The executioner snatched from her hand the little gold cross that she took from her neck. "Sa Majeste osta hors de son col line croix d'or, qu'elle vouloit bailler a mie de ses filles, disant au maistre d'oeuvres, Mon amy, cecy n'est pas k vostre usage, laissez la a cette damoiselle elle vous baillera en Argent plus qu'elle ne vaut; il luy arracha d'entre les mains fort rudement, disant, C'est mon droit. C'eust este merveille qu'elle eust trouve courtoisie en un bourreau Anglois, qui ne I'avoit jamais sceu trouver entre les plus honestes du pais, sinon tant qu'ils en pouvoient tirer de profit." It was worthy of Poulet (54) to insist that, even though everything Mary wore was to be burnt and the headsman was to lose his perquisites lest he should sell them for relics, it was to be by his hands that they should be taken from the person of his victim.
Several narratives of the execution exist. The most complete, attributed to Bourgoin, is printed in Jebb. Sir H. Ellis and Robertson print the official report of the Commissioners. Then there is Chateauneuf's Report to Henry III., February 27, 1587, N.S., in Teulet, and a narrative drawn up for Burghley by R. W. (Richard Wigmore). Blackwood also furnishes an interesting and trustworthy description. The anonymous Vray Rapport will be found in Teulet. Mr. Froude appears to have selected it, partly because it was possible to expand the Realistic description of the dissevered head, and in particular the inevitable contraction of the features, into the gross and pitiless caricature which he permits himself of the poor wreck of humanity; partly too, because the Vray Rapport, in direct contradiction to the other accounts, supports his assertion that Mary was "dreadfully agitated" on receiving the message of death from the two Earls. To convey the impression that the writer was bodily present on that occasion, Mr. Froude introduces him as "evidently an eye-witness, one of the Queen of Scots' (44) own attendants, probably her surgeon." But the narrative shows us that the writer, whoever he was, could not have been one of Mary's attendants, nor even acquainted with them, for he designates the two ladies who assisted their mistress at the scaffold as "deux damoiselles, I'une Francoise nommee damoiselle Ramete, et l'autre Escossoise, qui avait nom Ersex." There were no such names in Mary's household. The two ladies were both Scottish, Jane Kennedy and Elspeth Curie, Gilbert Curle's sister. Mr. Froude says, "Barbara Mowbray bound her eyes with a handkerchief." It was Jane Kennedy who performed for her this last service.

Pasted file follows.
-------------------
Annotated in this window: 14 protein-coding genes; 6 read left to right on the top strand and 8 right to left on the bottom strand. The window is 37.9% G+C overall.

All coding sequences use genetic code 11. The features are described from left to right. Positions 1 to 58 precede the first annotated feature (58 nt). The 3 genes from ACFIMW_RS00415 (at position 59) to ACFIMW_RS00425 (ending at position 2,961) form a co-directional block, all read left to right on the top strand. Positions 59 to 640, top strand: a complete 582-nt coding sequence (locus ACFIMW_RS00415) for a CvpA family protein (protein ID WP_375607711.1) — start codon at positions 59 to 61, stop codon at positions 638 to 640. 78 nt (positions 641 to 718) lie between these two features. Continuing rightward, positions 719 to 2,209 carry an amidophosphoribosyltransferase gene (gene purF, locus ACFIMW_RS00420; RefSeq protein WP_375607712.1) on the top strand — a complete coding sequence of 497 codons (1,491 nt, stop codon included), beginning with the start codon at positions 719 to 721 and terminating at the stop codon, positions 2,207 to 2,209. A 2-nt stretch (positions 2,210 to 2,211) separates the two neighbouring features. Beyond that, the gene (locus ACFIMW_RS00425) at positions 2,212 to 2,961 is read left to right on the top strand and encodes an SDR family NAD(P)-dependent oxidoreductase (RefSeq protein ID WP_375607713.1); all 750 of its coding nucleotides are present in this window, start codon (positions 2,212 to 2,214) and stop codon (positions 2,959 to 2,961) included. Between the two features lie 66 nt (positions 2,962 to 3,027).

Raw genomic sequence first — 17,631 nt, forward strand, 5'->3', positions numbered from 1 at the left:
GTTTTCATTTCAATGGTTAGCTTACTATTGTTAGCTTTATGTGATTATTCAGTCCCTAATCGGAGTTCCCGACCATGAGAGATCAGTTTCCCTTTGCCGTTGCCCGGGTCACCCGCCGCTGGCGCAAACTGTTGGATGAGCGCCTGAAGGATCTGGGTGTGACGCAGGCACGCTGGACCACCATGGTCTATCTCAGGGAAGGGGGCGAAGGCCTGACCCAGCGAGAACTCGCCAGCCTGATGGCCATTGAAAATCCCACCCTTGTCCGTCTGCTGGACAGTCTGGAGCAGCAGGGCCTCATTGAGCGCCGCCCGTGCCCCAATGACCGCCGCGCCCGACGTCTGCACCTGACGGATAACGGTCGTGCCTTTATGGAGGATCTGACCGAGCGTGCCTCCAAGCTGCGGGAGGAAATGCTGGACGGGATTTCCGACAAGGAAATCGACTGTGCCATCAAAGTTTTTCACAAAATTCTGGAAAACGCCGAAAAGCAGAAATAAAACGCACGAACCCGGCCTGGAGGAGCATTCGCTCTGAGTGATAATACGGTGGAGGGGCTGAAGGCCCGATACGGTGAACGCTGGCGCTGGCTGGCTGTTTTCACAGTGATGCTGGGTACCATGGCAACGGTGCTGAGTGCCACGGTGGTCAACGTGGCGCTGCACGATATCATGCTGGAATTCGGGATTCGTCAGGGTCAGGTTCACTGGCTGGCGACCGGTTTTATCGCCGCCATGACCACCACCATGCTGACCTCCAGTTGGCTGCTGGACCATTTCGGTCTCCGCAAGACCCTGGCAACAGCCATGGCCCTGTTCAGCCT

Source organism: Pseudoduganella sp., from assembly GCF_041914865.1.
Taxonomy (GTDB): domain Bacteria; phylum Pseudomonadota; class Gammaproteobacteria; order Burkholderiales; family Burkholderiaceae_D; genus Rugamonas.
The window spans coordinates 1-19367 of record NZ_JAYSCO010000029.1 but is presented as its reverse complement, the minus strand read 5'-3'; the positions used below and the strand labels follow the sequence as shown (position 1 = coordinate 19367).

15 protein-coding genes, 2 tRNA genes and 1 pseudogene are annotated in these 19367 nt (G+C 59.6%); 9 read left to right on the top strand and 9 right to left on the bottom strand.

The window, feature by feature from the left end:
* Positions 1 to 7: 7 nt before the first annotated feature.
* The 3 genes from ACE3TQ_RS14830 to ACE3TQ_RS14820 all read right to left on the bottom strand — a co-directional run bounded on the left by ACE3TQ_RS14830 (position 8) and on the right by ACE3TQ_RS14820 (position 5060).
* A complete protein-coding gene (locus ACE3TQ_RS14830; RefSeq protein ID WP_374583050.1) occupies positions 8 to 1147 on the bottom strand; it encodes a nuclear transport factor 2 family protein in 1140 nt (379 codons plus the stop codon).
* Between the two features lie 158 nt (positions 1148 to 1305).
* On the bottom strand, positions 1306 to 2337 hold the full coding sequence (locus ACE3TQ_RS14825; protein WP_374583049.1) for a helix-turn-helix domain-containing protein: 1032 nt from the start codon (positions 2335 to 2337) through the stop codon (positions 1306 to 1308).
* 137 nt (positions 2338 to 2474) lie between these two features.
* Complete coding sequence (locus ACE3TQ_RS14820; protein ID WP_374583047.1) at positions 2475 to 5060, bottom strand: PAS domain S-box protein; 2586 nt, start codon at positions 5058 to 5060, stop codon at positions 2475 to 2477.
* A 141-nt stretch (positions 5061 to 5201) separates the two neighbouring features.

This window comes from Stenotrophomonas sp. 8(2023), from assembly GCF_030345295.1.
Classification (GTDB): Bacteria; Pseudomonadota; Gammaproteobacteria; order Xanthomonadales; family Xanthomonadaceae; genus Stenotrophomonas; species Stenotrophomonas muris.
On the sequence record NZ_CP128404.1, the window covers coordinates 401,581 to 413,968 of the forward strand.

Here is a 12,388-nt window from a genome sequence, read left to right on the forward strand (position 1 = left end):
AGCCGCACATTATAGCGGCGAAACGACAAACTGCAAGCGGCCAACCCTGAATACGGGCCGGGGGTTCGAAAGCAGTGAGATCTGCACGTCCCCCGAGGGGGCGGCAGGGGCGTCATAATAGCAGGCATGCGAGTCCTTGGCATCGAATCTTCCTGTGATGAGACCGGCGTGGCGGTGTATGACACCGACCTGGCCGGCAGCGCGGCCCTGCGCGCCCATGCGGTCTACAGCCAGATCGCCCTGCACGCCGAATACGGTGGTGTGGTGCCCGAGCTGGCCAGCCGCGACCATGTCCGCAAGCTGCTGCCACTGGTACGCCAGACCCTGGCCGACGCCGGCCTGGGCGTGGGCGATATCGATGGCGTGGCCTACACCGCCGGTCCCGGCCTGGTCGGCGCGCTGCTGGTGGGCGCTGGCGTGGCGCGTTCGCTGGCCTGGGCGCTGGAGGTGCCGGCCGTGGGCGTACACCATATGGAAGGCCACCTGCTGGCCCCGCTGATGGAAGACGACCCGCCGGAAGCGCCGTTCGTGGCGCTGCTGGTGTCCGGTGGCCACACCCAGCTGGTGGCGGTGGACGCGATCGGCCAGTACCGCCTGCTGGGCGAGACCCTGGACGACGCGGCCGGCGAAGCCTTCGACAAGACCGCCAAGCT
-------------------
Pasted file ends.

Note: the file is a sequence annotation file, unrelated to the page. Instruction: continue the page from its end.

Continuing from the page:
Poulet's (54) inventory, amongst other things, contains the following entry : "Memorandum that the Priest claimeth as of the said late Queen's gift, a silver chalice with a cover, two silver cruets, four images, the one of our Lady in red coral, with divers other vestments and necessaries belonging to a Massing Priest." When the scaffold had been taken away, the Priest was allowed to leave his room and join the rest of the household. On the morning after the execution he said Mass for Mary's soul; but on the afternoon of that day Melville and Bourgoin were sent for by Poulet, who gave orders that the altar should be taken down, and demanded an oath that Mass should not be said again. Melville excused himself as he was a Protestant and not concerned; the physician stoutly refused. Poulet (54) sent for the Priest, and required the coffer in which the vestments were kept to be brought to him. Du Preau, who was evidently a timid man, took the oath that Poulet (54) insisted on, little thinking that he was pledging himself for six months. "II jura sur la bible de ne faire aucune office de religion, craignant d'estre resserre en prison.".